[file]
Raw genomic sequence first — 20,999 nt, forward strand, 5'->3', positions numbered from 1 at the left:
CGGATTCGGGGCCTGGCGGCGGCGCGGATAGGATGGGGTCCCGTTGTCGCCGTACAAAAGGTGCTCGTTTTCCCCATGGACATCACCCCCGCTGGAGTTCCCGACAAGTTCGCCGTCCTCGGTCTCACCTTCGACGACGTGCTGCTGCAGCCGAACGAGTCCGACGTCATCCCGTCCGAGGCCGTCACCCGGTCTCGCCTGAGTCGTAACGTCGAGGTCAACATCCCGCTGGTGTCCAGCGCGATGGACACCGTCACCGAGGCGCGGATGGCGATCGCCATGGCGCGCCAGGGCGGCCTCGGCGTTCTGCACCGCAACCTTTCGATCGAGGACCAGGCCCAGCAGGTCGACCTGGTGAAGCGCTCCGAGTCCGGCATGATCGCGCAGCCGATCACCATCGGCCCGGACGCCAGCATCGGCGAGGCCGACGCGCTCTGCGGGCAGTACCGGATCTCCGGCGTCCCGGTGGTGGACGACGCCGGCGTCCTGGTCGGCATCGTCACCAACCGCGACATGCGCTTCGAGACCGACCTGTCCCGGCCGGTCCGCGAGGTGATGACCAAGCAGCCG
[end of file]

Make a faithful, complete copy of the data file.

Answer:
Raw genomic sequence first — 20,999 nt, forward strand, 5'->3', positions numbered from 1 at the left:
CGGATTCGGGGCCTGGCGGCGGCGCGGATAGGATGGGGTCCCGTTGTCGCCGTACAAAAGGTGCTCGTTTTCCCCATGGACATCACCCCCGCTGGAGTTCCCGACAAGTTCGCCGTCCTCGGTCTCACCTTCGACGACGTGCTGCTGCAGCCGAACGAGTCCGACGTCATCCCGTCCGAGGCCGTCACCCGGTCTCGCCTGAGTCGTAACGTCGAGGTCAACATCCCGCTGGTGTCCAGCGCGATGGACACCGTCACCGAGGCGCGGATGGCGATCGCCATGGCGCGCCAGGGCGGCCTCGGCGTTCTGCACCGCAACCTTTCGATCGAGGACCAGGCCCAGCAGGTCGACCTGGTGAAGCGCTCCGAGTCCGGCATGATCGCGCAGCCGATCACCATCGGCCCGGACGCCAGCATCGGCGAGGCCGACGCGCTCTGCGGGCAGTACCGGATCTCCGGCGTCCCGGTGGTGGACGACGCCGGCGTCCTGGTCGGCATCGTCACCAACCGCGACATGCGCTTCGAGACCGACCTGTCCCGGCCGGTCCGCGAGGTGATGACCAAGCAGCCG